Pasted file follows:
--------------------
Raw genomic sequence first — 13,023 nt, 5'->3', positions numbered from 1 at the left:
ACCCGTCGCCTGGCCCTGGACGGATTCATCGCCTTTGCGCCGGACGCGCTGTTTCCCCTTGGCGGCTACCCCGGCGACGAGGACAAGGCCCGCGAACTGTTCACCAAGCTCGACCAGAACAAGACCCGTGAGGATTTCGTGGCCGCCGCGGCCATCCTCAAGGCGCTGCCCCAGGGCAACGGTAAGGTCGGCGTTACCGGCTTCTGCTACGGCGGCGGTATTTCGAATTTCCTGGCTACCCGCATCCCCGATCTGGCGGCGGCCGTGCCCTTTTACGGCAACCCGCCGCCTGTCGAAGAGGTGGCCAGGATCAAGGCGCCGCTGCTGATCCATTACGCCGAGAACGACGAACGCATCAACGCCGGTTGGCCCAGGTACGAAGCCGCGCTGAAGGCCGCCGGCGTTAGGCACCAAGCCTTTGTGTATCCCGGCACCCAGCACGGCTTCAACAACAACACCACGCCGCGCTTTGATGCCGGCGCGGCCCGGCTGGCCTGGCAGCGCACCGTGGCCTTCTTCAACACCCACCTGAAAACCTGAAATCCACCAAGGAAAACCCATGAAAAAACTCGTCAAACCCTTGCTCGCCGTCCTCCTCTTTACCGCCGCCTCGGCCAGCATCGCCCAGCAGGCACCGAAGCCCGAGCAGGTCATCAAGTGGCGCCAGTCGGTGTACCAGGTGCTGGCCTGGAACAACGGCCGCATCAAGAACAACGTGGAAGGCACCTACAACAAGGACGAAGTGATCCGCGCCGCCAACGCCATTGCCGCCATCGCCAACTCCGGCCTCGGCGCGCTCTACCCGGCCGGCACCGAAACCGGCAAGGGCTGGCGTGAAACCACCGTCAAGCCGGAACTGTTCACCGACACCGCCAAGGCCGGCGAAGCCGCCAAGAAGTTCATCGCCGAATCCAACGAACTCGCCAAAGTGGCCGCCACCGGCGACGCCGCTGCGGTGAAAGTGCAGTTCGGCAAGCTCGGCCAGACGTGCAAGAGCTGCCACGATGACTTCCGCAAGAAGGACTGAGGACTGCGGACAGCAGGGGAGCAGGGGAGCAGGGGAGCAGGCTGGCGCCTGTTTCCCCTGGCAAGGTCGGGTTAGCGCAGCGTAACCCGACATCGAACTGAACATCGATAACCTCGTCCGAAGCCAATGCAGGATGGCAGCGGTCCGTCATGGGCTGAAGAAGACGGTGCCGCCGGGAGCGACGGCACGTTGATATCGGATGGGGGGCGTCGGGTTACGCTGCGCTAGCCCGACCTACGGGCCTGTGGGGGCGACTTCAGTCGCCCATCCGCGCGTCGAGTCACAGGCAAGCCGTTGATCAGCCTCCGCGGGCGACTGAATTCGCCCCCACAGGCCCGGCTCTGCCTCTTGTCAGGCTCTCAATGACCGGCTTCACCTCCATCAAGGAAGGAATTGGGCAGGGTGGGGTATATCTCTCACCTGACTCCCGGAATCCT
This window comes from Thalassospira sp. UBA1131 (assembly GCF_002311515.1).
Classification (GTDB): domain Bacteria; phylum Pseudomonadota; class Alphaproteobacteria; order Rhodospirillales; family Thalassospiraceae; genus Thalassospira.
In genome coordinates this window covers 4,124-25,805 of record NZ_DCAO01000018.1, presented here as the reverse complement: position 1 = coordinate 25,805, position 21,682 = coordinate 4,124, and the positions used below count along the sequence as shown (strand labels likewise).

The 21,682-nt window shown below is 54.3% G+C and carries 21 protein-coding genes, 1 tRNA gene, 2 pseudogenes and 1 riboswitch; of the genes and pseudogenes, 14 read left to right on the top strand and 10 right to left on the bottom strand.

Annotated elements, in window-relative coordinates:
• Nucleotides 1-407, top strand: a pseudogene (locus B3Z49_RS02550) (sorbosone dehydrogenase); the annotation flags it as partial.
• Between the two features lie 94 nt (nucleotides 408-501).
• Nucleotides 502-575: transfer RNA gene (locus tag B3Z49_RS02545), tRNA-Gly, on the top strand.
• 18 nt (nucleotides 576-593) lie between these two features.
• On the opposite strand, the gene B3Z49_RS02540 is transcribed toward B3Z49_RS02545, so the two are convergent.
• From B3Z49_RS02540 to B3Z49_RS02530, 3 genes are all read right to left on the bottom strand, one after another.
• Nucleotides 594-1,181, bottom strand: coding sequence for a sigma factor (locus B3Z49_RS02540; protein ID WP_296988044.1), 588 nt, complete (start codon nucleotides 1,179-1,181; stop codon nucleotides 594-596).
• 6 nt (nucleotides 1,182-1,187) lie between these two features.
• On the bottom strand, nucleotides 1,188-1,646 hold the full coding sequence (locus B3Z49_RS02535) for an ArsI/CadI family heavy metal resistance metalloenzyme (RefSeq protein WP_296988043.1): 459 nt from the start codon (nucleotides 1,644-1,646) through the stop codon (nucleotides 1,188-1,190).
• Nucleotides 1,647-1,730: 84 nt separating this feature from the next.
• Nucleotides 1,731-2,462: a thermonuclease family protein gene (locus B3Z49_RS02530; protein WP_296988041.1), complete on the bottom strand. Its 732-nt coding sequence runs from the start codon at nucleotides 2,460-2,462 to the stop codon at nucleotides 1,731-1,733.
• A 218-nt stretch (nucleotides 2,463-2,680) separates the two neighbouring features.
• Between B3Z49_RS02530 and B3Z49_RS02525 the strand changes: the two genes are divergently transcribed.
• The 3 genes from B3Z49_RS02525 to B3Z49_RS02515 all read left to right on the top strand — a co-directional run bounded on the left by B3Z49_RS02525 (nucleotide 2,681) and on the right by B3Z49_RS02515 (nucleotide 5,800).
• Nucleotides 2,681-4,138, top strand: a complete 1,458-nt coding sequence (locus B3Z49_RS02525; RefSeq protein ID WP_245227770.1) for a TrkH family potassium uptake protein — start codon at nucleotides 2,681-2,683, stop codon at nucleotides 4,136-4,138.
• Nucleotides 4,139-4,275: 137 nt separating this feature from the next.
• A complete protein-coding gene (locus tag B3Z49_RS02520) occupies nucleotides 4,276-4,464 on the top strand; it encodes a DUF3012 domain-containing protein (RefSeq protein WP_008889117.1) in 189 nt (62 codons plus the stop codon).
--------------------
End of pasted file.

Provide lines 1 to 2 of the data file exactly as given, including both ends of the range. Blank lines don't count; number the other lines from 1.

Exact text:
Raw genomic sequence first — 13,023 nt, 5'->3', positions numbered from 1 at the left:
ACCCGTCGCCTGGCCCTGGACGGATTCATCGCCTTTGCGCCGGACGCGCTGTTTCCCCTTGGCGGCTACCCCGGCGACGAGGACAAGGCCCGCGAACTGTTCACCAAGCTCGACCAGAACAAGACCCGTGAGGATTTCGTGGCCGCCGCGGCCATCCTCAAGGCGCTGCCCCAGGGCAACGGTAAGGTCGGCGTTACCGGCTTCTGCTACGGCGGCGGTATTTCGAATTTCCTGGCTACCCGCATCCCCGATCTGGCGGCGGCCGTGCCCTTTTACGGCAACCCGCCGCCTGTCGAAGAGGTGGCCAGGATCAAGGCGCCGCTGCTGATCCATTACGCCGAGAACGACGAACGCATCAACGCCGGTTGGCCCAGGTACGAAGCCGCGCTGAAGGCCGCCGGCGTTAGGCACCAAGCCTTTGTGTATCCCGGCACCCAGCACGGCTTCAACAACAACACCACGCCGCGCTTTGATGCCGGCGCGGCCCGGCTGGCCTGGCAGCGCACCGTGGCCTTCTTCAACACCCACCTGAAAACCTGAAATCCACCAAGGAAAACCCATGAAAAAACTCGTCAAACCCTTGCTCGCCGTCCTCCTCTTTACCGCCGCCTCGGCCAGCATCGCCCAGCAGGCACCGAAGCCCGAGCAGGTCATCAAGTGGCGCCAGTCGGTGTACCAGGTGCTGGCCTGGAACAACGGCCGCATCAAGAACAACGTGGAAGGCACCTACAACAAGGACGAAGTGATCCGCGCCGCCAACGCCATTGCCGCCATCGCCAACTCCGGCCTCGGCGCGCTCTACCCGGCCGGCACCGAAACCGGCAAGGGCTGGCGTGAAACCACCGTCAAGCCGGAACTGTTCACCGACACCGCCAAGGCCGGCGAAGCCGCCAAGAAGTTCATCGCCGAATCCAACGAACTCGCCAAAGTGGCCGCCACCGGCGACGCCGCTGCGGTGAAAGTGCAGTTCGGCAAGCTCGGCCAGACGTGCAAGAGCTGCCACGATGACTTCCGCAAGAAGGACTGAGGACTGCGGACAGCAGGGGAGCAGGGGAGCAGGGGAGCAGGCTGGCGCCTGTTTCCCCTGGCAAGGTCGGGTTAGCGCAGCGTAACCCGACATCGAACTGAACATCGATAACCTCGTCCGAAGCCAATGCAGGATGGCAGCGGTCCGTCATGGGCTGAAGAAGACGGTGCCGCCGGGAGCGACGGCACGTTGATATCGGATGGGGGGCGTCGGGTTACGCTGCGCTAGCCCGACCTACGGGCCTGTGGGGGCGACTTCAGTCGCCCATCCGCGCGTCGAGTCACAGGCAAGCCGTTGATCAGCCTCCGCGGGCGACTGAATTCGCCCCCACAGGCCCGGCTCTGCCTCTTGTCAGGCTCTCAATGACCGGCTTCACCTCCATCAAGGAAGGAATTGGGCAGGGTGGGGTATATCTCTCACCTGACTCCCGGAATCCT